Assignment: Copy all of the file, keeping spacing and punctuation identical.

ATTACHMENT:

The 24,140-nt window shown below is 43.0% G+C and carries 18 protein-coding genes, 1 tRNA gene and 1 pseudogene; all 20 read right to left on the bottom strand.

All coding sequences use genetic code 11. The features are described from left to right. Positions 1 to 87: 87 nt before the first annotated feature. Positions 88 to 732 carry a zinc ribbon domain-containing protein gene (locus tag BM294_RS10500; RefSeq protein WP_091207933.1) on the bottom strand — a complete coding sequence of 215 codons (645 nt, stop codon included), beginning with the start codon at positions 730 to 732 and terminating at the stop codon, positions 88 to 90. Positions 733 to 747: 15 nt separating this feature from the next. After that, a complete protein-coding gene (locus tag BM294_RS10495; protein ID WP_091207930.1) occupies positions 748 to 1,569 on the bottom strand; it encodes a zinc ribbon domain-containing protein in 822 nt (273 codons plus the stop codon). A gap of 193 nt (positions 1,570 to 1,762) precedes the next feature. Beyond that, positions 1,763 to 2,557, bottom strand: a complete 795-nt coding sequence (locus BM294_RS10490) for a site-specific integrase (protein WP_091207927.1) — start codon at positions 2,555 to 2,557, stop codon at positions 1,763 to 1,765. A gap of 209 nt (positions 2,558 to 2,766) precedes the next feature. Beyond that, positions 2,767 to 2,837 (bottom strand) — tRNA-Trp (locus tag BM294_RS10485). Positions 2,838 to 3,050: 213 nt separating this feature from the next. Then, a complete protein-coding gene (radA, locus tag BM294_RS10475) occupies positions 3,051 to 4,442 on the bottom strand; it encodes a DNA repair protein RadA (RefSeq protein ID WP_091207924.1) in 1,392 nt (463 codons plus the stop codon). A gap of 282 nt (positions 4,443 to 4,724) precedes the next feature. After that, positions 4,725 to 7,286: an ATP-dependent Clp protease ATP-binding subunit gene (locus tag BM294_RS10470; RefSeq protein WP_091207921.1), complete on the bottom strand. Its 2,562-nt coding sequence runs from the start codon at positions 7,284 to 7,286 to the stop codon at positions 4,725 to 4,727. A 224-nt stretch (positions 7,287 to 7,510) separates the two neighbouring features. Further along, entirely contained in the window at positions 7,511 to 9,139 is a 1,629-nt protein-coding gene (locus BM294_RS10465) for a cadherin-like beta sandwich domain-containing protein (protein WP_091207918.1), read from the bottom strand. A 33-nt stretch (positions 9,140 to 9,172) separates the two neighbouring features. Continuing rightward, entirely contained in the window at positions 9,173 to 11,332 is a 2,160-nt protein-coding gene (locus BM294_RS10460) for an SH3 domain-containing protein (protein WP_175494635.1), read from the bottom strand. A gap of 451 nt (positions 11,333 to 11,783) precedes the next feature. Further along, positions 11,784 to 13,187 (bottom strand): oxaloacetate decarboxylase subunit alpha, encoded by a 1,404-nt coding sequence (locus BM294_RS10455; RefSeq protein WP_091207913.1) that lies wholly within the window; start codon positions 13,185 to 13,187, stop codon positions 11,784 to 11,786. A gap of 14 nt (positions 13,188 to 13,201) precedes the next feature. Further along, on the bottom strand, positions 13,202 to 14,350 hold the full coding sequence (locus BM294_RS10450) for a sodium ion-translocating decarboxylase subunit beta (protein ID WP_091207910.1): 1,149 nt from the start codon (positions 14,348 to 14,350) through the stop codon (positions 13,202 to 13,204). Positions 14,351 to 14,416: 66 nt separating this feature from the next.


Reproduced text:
The 24,140-nt window shown below is 43.0% G+C and carries 18 protein-coding genes, 1 tRNA gene and 1 pseudogene; all 20 read right to left on the bottom strand.

All coding sequences use genetic code 11. The features are described from left to right. Positions 1 to 87: 87 nt before the first annotated feature. Positions 88 to 732 carry a zinc ribbon domain-containing protein gene (locus tag BM294_RS10500; RefSeq protein WP_091207933.1) on the bottom strand — a complete coding sequence of 215 codons (645 nt, stop codon included), beginning with the start codon at positions 730 to 732 and terminating at the stop codon, positions 88 to 90. Positions 733 to 747: 15 nt separating this feature from the next. After that, a complete protein-coding gene (locus tag BM294_RS10495; protein ID WP_091207930.1) occupies positions 748 to 1,569 on the bottom strand; it encodes a zinc ribbon domain-containing protein in 822 nt (273 codons plus the stop codon). A gap of 193 nt (positions 1,570 to 1,762) precedes the next feature. Beyond that, positions 1,763 to 2,557, bottom strand: a complete 795-nt coding sequence (locus BM294_RS10490) for a site-specific integrase (protein WP_091207927.1) — start codon at positions 2,555 to 2,557, stop codon at positions 1,763 to 1,765. A gap of 209 nt (positions 2,558 to 2,766) precedes the next feature. Beyond that, positions 2,767 to 2,837 (bottom strand) — tRNA-Trp (locus tag BM294_RS10485). Positions 2,838 to 3,050: 213 nt separating this feature from the next. Then, a complete protein-coding gene (radA, locus tag BM294_RS10475) occupies positions 3,051 to 4,442 on the bottom strand; it encodes a DNA repair protein RadA (RefSeq protein ID WP_091207924.1) in 1,392 nt (463 codons plus the stop codon). A gap of 282 nt (positions 4,443 to 4,724) precedes the next feature. After that, positions 4,725 to 7,286: an ATP-dependent Clp protease ATP-binding subunit gene (locus tag BM294_RS10470; RefSeq protein WP_091207921.1), complete on the bottom strand. Its 2,562-nt coding sequence runs from the start codon at positions 7,284 to 7,286 to the stop codon at positions 4,725 to 4,727. A 224-nt stretch (positions 7,287 to 7,510) separates the two neighbouring features. Further along, entirely contained in the window at positions 7,511 to 9,139 is a 1,629-nt protein-coding gene (locus BM294_RS10465) for a cadherin-like beta sandwich domain-containing protein (protein WP_091207918.1), read from the bottom strand. A 33-nt stretch (positions 9,140 to 9,172) separates the two neighbouring features. Continuing rightward, entirely contained in the window at positions 9,173 to 11,332 is a 2,160-nt protein-coding gene (locus BM294_RS10460) for an SH3 domain-containing protein (protein WP_175494635.1), read from the bottom strand. A gap of 451 nt (positions 11,333 to 11,783) precedes the next feature. Further along, positions 11,784 to 13,187 (bottom strand): oxaloacetate decarboxylase subunit alpha, encoded by a 1,404-nt coding sequence (locus BM294_RS10455; RefSeq protein WP_091207913.1) that lies wholly within the window; start codon positions 13,185 to 13,187, stop codon positions 11,784 to 11,786. A gap of 14 nt (positions 13,188 to 13,201) precedes the next feature. Further along, on the bottom strand, positions 13,202 to 14,350 hold the full coding sequence (locus BM294_RS10450) for a sodium ion-translocating decarboxylase subunit beta (protein ID WP_091207910.1): 1,149 nt from the start codon (positions 14,348 to 14,350) through the stop codon (positions 13,202 to 13,204). Positions 14,351 to 14,416: 66 nt separating this feature from the next.